Council’s rejection of easement puts future of Larkin Place in limbo

by Steven Felschundneff | [email protected]

Claremont City Council has dealt a setback to the developer seeking to build affordable housing for formerly homeless people by refusing Jamboree Housing Corporation’s offer for an easement across Larkin Park.

In a meeting that ended two hours Wednesday morning, council rejected, by a 3-2 vote, the proposed 24-foot by 275-foot easement in the park’s easternmost parking lot. . Council members Corey Calaycay and Sal Medina along with Pro Tem Mayor Ed Reece voted no.

“Throughout Larkin Place’s outreach and community development process, we have been inspired by the passionate support of the Jamboree and our development by the majority of Claremont residents. Additionally, we are grateful for the diligence and expertise provided by city staff,” said Marissa Feliciano, Director of Marketing and Communications for Jamboree.

“During the June 28 city council meeting, it became clear that several members of the city council expressed a desire to violate state housing law. Nonetheless, Jamboree will continue to work with Larkin Place supporters as we continue our mission to create safe, affordable and just housing opportunities,” she said.

The easement was an integral part of the “Preferred Location Plan” which incorporated gradual increases in building mass from two to four storeys and featured open spaces for residents to congregate as well as common patios. The easement would have allowed future tenants to access a rear parking lot from the existing park land, removing the need for a long driveway on the property.

In exchange for the easement, Jamboree agreed to make approximately $700,000 in improvements to the Larkin Park parking lot, including widening the existing driveway, constructing a north end turn, installing of five lampposts and the resurfacing and relining of the lot.

Linda Mawby of Safe and Transparent Claremont, the main opposition group at Larkin Place, said the organization opposes the easement because it would create danger for people using the park.

“The safety of our elders and our children is more important than the aesthetics of a building,” Mawby said, referring to the alternate site plan that some have called “the box.”

Jamboree proposed to build a permanent 33-unit affordable supportive housing complex consisting of nine studios and twenty-three one-bedroom apartments, as well as a two-bedroom management unit on site. Future residents would be very low-income people, those whose income is at or below 30% of the region’s median, who are currently or at risk of becoming homeless. Additionally, tenants will have some type of disability which could include mobility issues, autism, post-traumatic stress disorder, mental illness or addiction issues.

On January 25, the city council voted 4 to 1 to provide the Jamboree with a $1.5 million loan from its Successor Housing Fund to help pay for Larkin Place. A day later, the preferred site plan, including the easement, was approved by the Claremont Architectural Commission.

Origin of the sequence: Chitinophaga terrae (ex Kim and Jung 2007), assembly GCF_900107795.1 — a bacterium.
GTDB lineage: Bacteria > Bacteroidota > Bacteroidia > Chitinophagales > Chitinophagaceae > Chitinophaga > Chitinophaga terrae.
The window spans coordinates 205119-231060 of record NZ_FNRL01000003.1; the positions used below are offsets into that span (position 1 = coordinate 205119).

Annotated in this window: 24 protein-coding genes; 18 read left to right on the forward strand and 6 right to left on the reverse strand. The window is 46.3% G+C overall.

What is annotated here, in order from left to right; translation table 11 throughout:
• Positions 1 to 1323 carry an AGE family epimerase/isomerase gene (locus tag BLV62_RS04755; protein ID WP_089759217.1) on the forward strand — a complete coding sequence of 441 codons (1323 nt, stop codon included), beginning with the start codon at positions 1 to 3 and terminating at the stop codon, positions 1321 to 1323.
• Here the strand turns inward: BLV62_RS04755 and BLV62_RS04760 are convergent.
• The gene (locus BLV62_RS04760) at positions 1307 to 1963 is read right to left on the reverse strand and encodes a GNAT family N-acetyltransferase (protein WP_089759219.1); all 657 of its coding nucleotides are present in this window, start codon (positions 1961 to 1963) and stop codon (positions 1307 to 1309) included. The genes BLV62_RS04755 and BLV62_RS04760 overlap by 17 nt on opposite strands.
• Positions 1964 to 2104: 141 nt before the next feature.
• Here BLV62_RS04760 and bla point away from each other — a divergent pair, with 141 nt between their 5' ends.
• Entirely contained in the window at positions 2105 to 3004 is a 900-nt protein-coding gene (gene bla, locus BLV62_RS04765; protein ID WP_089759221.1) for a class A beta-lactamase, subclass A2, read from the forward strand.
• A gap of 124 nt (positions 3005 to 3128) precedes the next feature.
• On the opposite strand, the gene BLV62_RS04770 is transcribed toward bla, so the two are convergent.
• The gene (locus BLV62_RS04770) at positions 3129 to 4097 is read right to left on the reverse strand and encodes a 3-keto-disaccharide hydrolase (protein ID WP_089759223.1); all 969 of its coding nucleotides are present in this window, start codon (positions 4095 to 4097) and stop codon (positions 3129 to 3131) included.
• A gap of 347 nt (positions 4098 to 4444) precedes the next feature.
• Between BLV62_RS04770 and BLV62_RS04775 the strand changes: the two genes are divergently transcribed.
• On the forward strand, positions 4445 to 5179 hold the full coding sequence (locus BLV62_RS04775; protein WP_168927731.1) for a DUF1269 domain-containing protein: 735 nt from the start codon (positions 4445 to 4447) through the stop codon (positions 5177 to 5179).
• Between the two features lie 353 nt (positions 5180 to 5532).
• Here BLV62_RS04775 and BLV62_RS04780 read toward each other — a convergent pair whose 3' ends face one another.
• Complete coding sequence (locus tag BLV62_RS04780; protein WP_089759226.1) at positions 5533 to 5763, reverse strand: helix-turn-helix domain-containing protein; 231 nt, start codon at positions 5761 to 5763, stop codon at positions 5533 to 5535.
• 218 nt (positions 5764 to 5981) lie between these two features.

“The approved design using the access easement allows for a superior design of the proposed development through improved massing and scale, increased open space and increased landscape areas,” according to the staff report prepared by City Manager Adam Pirri.

But three city council members didn’t see it that way, with Calaycay voicing opposition at the start of the hearing over the height of the four-storey building. He referenced a recent city survey that found many residents say they enjoy Claremont’s small-town vibe. He called the approval of a four-story building a “slippery slope” that could lead to taller structures in town.

Calaycay said he was not going to have his vote hijacked by the state, referring to the project’s “entitled” status and a letter sent to the city of Claremont by the California Department of Housing and Community Development, commonly referred to as HCD, warning that refusing the easement could violate the state’s affordable housing law.

The city has warned that denying an easement could violate state law

“Because the easement was imposed as a condition of project approval, denial of the easement may amount to disapproval of the project. As defined in the [Housing Accountability Act,] “disapproval” of a housing development project not only includes outright disapproval of that project, but also includes “any land use approvals or fees necessary for the issuance of a building permit” , said the head of Shannan West’s Housing Accountability Unit with HCD in the letter.

The town’s special counsel, Thomas Clark, disagreed with West’s assessment because the easement was not an existing access road and the agreement between the town and the Jamboree involved considerable negotiations and a complete overhaul of the parking lot.

“It’s completely discretionary and I think HCD probably didn’t have all the facts when they expressed their opinion, and I think with those facts they would conclude that he is not subject to the law on housing responsibility,” Clark said.